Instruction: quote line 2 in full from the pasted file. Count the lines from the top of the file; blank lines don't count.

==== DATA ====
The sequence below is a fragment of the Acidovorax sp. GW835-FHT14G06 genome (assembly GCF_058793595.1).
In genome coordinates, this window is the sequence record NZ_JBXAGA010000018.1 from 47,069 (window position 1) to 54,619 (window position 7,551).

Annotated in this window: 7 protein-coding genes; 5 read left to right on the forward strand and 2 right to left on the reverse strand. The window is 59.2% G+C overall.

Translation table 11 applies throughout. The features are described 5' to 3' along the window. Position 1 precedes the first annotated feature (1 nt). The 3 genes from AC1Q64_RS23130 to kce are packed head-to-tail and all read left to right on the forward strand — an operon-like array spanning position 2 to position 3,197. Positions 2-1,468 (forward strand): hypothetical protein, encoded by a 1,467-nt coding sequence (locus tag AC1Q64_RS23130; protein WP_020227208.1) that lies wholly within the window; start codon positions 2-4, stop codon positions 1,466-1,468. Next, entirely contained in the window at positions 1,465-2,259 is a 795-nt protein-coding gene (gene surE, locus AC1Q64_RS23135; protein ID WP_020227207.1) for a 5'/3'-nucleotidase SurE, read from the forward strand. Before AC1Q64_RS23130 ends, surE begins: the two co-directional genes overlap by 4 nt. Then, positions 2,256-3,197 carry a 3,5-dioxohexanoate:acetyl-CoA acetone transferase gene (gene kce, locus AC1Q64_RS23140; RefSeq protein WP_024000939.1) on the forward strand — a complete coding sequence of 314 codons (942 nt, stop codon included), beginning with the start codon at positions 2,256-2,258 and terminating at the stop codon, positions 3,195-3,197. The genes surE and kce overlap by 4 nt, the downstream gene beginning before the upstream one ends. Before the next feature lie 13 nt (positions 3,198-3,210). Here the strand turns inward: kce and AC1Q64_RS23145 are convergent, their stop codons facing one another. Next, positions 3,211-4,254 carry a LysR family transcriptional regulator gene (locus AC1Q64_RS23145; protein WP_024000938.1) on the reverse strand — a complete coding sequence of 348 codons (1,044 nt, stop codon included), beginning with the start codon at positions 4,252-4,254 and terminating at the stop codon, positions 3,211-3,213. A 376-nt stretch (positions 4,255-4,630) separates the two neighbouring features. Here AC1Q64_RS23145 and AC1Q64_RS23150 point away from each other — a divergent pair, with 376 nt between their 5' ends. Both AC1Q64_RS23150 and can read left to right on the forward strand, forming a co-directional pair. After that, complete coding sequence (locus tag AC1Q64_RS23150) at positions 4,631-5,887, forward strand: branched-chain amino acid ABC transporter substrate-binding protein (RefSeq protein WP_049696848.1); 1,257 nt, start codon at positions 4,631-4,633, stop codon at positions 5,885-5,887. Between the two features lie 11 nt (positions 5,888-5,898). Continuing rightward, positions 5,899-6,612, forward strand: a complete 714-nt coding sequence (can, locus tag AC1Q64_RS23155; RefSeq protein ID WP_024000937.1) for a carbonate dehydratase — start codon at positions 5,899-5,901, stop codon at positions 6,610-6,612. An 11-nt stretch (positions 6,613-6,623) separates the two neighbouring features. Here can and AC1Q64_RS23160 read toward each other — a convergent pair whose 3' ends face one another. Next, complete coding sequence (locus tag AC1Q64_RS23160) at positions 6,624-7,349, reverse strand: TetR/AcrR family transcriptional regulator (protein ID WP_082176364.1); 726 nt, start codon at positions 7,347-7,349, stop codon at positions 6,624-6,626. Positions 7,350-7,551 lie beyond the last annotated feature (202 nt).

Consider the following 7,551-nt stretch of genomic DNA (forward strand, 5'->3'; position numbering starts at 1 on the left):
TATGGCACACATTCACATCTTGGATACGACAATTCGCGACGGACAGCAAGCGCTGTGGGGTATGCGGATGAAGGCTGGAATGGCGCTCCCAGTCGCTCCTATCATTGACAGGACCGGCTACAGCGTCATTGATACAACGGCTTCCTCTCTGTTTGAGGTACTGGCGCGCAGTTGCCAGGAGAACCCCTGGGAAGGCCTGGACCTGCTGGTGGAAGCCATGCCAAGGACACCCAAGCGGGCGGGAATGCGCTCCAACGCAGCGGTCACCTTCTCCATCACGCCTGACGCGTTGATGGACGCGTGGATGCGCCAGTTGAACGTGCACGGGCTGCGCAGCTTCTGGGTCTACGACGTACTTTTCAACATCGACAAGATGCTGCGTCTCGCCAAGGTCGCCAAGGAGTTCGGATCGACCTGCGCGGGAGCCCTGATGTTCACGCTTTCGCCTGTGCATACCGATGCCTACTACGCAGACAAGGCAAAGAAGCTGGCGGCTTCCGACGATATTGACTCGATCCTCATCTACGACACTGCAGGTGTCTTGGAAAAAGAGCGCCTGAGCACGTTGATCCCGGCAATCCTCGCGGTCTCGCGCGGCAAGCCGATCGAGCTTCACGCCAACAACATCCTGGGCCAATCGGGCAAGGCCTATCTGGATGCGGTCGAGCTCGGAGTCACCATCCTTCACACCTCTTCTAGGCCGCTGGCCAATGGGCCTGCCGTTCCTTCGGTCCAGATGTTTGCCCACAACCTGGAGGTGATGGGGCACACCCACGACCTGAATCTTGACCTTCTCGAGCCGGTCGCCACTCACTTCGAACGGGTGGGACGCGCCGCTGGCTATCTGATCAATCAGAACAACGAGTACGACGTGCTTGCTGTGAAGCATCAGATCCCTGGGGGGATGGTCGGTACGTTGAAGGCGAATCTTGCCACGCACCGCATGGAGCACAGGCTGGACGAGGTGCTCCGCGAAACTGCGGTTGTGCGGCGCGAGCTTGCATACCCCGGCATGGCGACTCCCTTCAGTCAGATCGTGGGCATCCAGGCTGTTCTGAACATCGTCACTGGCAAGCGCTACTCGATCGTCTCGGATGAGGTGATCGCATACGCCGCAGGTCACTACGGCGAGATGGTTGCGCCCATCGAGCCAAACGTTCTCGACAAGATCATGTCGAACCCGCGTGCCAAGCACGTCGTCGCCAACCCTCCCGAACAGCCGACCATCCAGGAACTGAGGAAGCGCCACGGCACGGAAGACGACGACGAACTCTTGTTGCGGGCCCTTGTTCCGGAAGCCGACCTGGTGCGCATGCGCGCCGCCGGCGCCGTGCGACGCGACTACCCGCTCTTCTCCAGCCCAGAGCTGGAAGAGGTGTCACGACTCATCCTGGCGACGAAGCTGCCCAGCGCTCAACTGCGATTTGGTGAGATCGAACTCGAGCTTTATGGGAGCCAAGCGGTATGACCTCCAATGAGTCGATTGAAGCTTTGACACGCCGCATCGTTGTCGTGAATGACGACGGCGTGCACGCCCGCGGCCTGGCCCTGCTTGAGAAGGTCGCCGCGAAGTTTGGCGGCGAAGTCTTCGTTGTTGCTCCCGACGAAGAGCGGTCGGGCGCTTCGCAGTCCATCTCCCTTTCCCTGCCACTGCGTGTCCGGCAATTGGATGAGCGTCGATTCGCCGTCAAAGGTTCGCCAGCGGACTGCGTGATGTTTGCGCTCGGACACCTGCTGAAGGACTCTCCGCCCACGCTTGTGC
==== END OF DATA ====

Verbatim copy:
In genome coordinates, this window is the sequence record NZ_JBXAGA010000018.1 from 47,069 (window position 1) to 54,619 (window position 7,551).